Yes, I have changed blog platforms again… hopefully for the last time! I spent the past few days learning to use the self-hosted WordPress platform. After reading the instructions about uploading the program using FTP (no small task for non-techies like me) I went to my GoDaddy hosting account and found that by clicking a couple buttons it automatically installed for me. Since then I have discovered the different WordPress templates available, the widgets, the plug-ins… cool stuff!
But back to Suboxone. One of the questions on today’s keywords was ‘Suboxone vs. Recovery’– I won’t go into that at length now but will direct interested readers to a post where I give some thought to the different things that happen to personality when an addict takes Suboxone vs when an addict goes through traditional step-based treatment. The article is on one of the last pages of that web site.
Another keyword question was ‘Suboxone and Anesthesia’.
As you may know I worked as an anesthesiologist for about ten years before my career was skewered by my opiate addiction. I still miss the job, but it probably wasn’t good for me… I joke that my arms were getting sore from pushing around that wheelbarrow full of money! It certainly paid very well, but more than that I loved the feeling of power and control that comes with supporting a patient during surgery, or from totally relieving the pain of a woman in labor. Anesthesiologists are always heroes in the hospital.
Some patients don’t know just how important the anesthesiologist is, but the nurses and surgeons certainly do. I felt like a cowboy, as I raced in from home to secure the airway of a 13-y-o boy who had hung himself and whose neck anatomy was swollen and distorted… or as I ran down the hall to the operating room just ahead of the stretcher carrying a woman whose uterus had ruptured as she labored with her tenth kid. I still vividly remember standing in the middle of the road at about two AM, after we saved the mom and baveby in that case. It was snowing, and the city was asleep and very quiet, and as I looked at the dark windows of the house down the street I thought that I was the luckiest man in the world to have such a job. A few years later the job was gone, and my feelings of power were challenged every day as I came to terms with all of the changes in my life– I was doing physical exams for a fraction of my old salary, the weekly dinner parties came to a halt (in seven years I haven’t been invited to a single one of the houses that I used to go to on a monthly basis), two close friends were dead (one a surgeon who committed suicide and the other Commander Shanower killed at the Pentagon on 9/11), our vacation cottage that the family loved was sold to pay the bills…
I didn’t intend to go down this path. These thoughts used to be very painful for me, but now I can reflect and almost smile. I see people in my practice who are facing changes in their lives, and it is nice to know what the situation feels like so that I can understand them. I can also say with complete certainty that one cannot predict what the future holds, particularly when one’s view is colored by depression or other psychiatric symptoms. I can also say that if an addict stays clean and works a recovery program, good things will ALWAYS happen.
Anyone interested in my personal story by the way can watch for a book that I am writing called ‘Terminal Uniqueness’. I am trying to decide if I should post it on Twitter as I go or just wait until I am done.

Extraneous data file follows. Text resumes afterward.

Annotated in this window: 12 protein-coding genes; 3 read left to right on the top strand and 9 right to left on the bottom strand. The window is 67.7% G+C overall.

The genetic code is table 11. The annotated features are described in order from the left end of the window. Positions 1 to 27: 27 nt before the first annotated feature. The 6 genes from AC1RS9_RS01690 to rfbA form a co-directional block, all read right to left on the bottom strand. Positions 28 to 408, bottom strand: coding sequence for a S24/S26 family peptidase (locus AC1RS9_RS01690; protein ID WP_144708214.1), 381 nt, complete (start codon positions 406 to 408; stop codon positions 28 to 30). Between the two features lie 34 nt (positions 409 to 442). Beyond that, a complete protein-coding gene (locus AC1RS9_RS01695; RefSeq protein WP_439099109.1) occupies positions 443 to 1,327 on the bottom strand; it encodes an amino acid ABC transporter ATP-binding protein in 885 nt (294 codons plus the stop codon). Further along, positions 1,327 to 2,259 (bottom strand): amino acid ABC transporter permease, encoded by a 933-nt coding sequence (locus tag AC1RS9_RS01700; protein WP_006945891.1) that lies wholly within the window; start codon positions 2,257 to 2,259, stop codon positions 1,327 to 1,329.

Suboxone does not interfere with MOST anesthetics. An anesthesiologist has a number of choices of general anesthetics (regional anesthetics using local anesthetics injected into areas to make things numb are not affected by Suboxone either). A couple examples– one can do a ‘gas-based’ anesthetic where inhaled agents cause amnesia and anesthesia, or one can do a ‘balanced anesthetic’ using combinations of opiates and other IV medications, perhaps with smaller amounts of a gaseous agent as well. Suboxone WILL block the opiate portion of this anesthetic, but there are plenty of other agents to use to replace the opiates.
The main problem comes after the surgery in the recovery room, when Suboxone prevents morphine, demerol, and other medication from controlling the surgical pain. One of my patients had an emergency C-Section shortly after dosing with Suboxone and it was difficult to get her pain under control. Eventually she was transferred to the ICU for close monitoring as they gave her huge doses of morphine– which eventually controlled her pain. Some surgeries will be of a nature where injections of local anesthetic can provide considerable pain relief for up to twelve hours. This is a particularly good option for procedures on the extremities. Sometimes an epidural can help a great deal with pain control after abdominal procedures, or even chest procedures. In cases where opiates need to be used, the dose will usually need to be surprisingly high, at levels where nobody will be comfortable unless the patient is continually monitored for respiratory function in a step-up unit like the ICU.
I have helped six or seven Suboxone patients through the surgical process and for the most part they have done well. Stopping Suboxone for three days prior to surgery will make pain control much easier after the surgery. Even if sufficient time has elapsed to get rid of the Subxone, though, the person will still have a much higher tolerance than patients not on Suboxone, so I strongly recommend discussion the fact that you are on Suboxone with your surgeon and your anesthesiologist. If you don’t, they won’t know what is going on, and won’t be able to take the proper steps to help you.